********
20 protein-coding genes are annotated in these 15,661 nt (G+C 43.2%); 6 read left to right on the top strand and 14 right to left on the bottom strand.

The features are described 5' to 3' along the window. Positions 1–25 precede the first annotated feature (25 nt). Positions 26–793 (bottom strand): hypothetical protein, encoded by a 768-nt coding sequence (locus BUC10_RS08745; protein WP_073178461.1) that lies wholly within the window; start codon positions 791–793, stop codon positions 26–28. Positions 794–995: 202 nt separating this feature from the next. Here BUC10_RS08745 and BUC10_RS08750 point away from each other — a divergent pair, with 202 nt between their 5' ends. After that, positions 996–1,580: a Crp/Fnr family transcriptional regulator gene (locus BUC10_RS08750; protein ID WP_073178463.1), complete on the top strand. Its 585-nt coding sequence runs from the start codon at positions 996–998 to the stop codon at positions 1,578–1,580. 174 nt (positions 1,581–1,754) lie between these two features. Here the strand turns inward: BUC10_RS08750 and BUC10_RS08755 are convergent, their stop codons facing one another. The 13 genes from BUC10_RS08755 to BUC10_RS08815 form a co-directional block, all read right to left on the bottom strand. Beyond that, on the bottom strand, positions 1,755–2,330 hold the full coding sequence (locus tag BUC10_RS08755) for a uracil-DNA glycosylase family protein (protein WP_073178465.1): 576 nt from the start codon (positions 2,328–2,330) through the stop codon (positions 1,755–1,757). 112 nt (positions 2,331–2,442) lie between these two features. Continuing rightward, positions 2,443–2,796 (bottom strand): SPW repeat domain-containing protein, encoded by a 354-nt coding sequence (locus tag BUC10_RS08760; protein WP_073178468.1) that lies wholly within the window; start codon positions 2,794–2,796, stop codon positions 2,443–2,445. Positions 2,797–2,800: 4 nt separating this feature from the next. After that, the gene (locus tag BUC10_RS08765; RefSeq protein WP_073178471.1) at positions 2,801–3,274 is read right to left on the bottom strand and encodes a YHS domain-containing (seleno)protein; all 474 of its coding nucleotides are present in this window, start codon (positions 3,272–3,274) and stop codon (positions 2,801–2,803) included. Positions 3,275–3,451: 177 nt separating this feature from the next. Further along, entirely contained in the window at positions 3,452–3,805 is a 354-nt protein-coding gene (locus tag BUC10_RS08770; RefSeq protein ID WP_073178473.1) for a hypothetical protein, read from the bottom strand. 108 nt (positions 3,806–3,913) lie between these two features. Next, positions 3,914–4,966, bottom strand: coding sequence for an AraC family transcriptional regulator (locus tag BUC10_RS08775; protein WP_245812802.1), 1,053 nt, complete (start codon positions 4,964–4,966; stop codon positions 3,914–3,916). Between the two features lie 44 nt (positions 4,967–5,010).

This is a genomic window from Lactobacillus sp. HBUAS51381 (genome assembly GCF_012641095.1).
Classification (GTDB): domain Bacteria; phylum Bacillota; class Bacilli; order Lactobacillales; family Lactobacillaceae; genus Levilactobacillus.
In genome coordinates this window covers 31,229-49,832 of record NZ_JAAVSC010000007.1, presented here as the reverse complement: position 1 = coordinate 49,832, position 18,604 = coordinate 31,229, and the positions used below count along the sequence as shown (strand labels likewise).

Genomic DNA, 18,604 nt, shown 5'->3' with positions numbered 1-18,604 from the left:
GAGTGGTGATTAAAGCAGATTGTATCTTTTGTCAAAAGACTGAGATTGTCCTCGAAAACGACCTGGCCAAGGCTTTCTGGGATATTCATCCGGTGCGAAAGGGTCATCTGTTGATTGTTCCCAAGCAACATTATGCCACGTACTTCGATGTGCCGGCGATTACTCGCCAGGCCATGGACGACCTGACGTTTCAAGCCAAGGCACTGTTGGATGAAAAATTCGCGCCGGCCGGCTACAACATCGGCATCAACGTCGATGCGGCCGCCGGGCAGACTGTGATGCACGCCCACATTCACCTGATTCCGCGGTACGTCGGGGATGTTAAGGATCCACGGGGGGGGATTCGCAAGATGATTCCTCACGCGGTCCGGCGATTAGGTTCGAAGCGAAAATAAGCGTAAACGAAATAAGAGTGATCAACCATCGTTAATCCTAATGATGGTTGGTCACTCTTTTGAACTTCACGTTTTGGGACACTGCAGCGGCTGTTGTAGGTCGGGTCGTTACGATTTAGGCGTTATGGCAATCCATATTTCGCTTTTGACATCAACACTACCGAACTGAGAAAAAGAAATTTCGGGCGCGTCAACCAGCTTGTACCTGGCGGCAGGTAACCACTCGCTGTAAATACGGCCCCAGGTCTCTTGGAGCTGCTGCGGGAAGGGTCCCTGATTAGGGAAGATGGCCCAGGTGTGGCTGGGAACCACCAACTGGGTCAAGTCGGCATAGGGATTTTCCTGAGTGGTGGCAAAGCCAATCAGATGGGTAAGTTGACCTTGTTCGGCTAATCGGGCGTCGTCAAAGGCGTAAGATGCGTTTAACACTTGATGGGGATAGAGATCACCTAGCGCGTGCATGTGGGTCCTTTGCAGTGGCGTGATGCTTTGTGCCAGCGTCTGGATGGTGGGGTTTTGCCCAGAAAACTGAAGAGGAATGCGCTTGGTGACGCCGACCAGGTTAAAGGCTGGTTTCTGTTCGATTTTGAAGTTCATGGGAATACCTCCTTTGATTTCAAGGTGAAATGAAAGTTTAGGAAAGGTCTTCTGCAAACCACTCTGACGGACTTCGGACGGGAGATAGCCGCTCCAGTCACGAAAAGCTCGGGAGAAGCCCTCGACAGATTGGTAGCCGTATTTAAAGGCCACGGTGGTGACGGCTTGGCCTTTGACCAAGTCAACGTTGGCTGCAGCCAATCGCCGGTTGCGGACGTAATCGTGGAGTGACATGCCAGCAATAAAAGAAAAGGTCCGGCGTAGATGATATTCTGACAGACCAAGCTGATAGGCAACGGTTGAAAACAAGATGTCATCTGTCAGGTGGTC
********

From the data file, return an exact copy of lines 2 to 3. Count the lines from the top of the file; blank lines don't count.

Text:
The features are described 5' to 3' along the window. Positions 1–25 precede the first annotated feature (25 nt). Positions 26–793 (bottom strand): hypothetical protein, encoded by a 768-nt coding sequence (locus BUC10_RS08745; protein WP_073178461.1) that lies wholly within the window; start codon positions 791–793, stop codon positions 26–28. Positions 794–995: 202 nt separating this feature from the next. Here BUC10_RS08745 and BUC10_RS08750 point away from each other — a divergent pair, with 202 nt between their 5' ends. After that, positions 996–1,580: a Crp/Fnr family transcriptional regulator gene (locus BUC10_RS08750; protein ID WP_073178463.1), complete on the top strand. Its 585-nt coding sequence runs from the start codon at positions 996–998 to the stop codon at positions 1,578–1,580. 174 nt (positions 1,581–1,754) lie between these two features. Here the strand turns inward: BUC10_RS08750 and BUC10_RS08755 are convergent, their stop codons facing one another. The 13 genes from BUC10_RS08755 to BUC10_RS08815 form a co-directional block, all read right to left on the bottom strand. Beyond that, on the bottom strand, positions 1,755–2,330 hold the full coding sequence (locus tag BUC10_RS08755) for a uracil-DNA glycosylase family protein (protein WP_073178465.1): 576 nt from the start codon (positions 2,328–2,330) through the stop codon (positions 1,755–1,757). 112 nt (positions 2,331–2,442) lie between these two features. Continuing rightward, positions 2,443–2,796 (bottom strand): SPW repeat domain-containing protein, encoded by a 354-nt coding sequence (locus tag BUC10_RS08760; protein WP_073178468.1) that lies wholly within the window; start codon positions 2,794–2,796, stop codon positions 2,443–2,445. Positions 2,797–2,800: 4 nt separating this feature from the next. After that, the gene (locus tag BUC10_RS08765; RefSeq protein WP_073178471.1) at positions 2,801–3,274 is read right to left on the bottom strand and encodes a YHS domain-containing (seleno)protein; all 474 of its coding nucleotides are present in this window, start codon (positions 3,272–3,274) and stop codon (positions 2,801–2,803) included. Positions 3,275–3,451: 177 nt separating this feature from the next. Further along, entirely contained in the window at positions 3,452–3,805 is a 354-nt protein-coding gene (locus tag BUC10_RS08770; RefSeq protein ID WP_073178473.1) for a hypothetical protein, read from the bottom strand. 108 nt (positions 3,806–3,913) lie between these two features. Next, positions 3,914–4,966, bottom strand: coding sequence for an AraC family transcriptional regulator (locus tag BUC10_RS08775; protein WP_245812802.1), 1,053 nt, complete (start codon positions 4,964–4,966; stop codon positions 3,914–3,916). Between the two features lie 44 nt (positions 4,967–5,010).

This is a genomic window from Lactobacillus sp. HBUAS51381 (genome assembly GCF_012641095.1).